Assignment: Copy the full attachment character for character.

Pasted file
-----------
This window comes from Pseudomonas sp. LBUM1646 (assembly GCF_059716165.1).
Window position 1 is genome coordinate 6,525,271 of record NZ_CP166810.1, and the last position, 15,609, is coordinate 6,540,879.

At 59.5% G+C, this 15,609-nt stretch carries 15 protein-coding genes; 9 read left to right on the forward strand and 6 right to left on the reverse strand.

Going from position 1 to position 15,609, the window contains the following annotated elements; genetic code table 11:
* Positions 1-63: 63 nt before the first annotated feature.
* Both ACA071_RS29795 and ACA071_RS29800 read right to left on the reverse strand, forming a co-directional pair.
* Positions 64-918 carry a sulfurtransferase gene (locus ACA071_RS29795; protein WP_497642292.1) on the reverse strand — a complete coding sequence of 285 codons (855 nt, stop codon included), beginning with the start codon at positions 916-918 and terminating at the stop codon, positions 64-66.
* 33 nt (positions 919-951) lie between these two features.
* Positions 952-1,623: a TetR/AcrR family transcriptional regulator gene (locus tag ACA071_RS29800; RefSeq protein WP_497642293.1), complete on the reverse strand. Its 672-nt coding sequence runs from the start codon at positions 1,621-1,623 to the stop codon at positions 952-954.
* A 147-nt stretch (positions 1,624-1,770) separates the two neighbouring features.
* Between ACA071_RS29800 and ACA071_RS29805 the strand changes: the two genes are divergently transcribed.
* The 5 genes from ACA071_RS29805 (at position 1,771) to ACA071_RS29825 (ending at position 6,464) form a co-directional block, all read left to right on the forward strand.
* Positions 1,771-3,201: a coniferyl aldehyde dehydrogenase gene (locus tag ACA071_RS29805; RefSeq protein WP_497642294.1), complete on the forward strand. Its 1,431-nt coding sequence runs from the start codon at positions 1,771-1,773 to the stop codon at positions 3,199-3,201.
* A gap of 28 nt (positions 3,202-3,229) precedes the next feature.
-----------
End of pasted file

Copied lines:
This window comes from Pseudomonas sp. LBUM1646 (assembly GCF_059716165.1).
Window position 1 is genome coordinate 6,525,271 of record NZ_CP166810.1, and the last position, 15,609, is coordinate 6,540,879.

At 59.5% G+C, this 15,609-nt stretch carries 15 protein-coding genes; 9 read left to right on the forward strand and 6 right to left on the reverse strand.

Going from position 1 to position 15,609, the window contains the following annotated elements; genetic code table 11:
* Positions 1-63: 63 nt before the first annotated feature.
* Both ACA071_RS29795 and ACA071_RS29800 read right to left on the reverse strand, forming a co-directional pair.
* Positions 64-918 carry a sulfurtransferase gene (locus ACA071_RS29795; protein WP_497642292.1) on the reverse strand — a complete coding sequence of 285 codons (855 nt, stop codon included), beginning with the start codon at positions 916-918 and terminating at the stop codon, positions 64-66.
* 33 nt (positions 919-951) lie between these two features.
* Positions 952-1,623: a TetR/AcrR family transcriptional regulator gene (locus tag ACA071_RS29800; RefSeq protein WP_497642293.1), complete on the reverse strand. Its 672-nt coding sequence runs from the start codon at positions 1,621-1,623 to the stop codon at positions 952-954.
* A 147-nt stretch (positions 1,624-1,770) separates the two neighbouring features.
* Between ACA071_RS29800 and ACA071_RS29805 the strand changes: the two genes are divergently transcribed.
* The 5 genes from ACA071_RS29805 (at position 1,771) to ACA071_RS29825 (ending at position 6,464) form a co-directional block, all read left to right on the forward strand.
* Positions 1,771-3,201: a coniferyl aldehyde dehydrogenase gene (locus tag ACA071_RS29805; RefSeq protein WP_497642294.1), complete on the forward strand. Its 1,431-nt coding sequence runs from the start codon at positions 1,771-1,773 to the stop codon at positions 3,199-3,201.
* A gap of 28 nt (positions 3,202-3,229) precedes the next feature.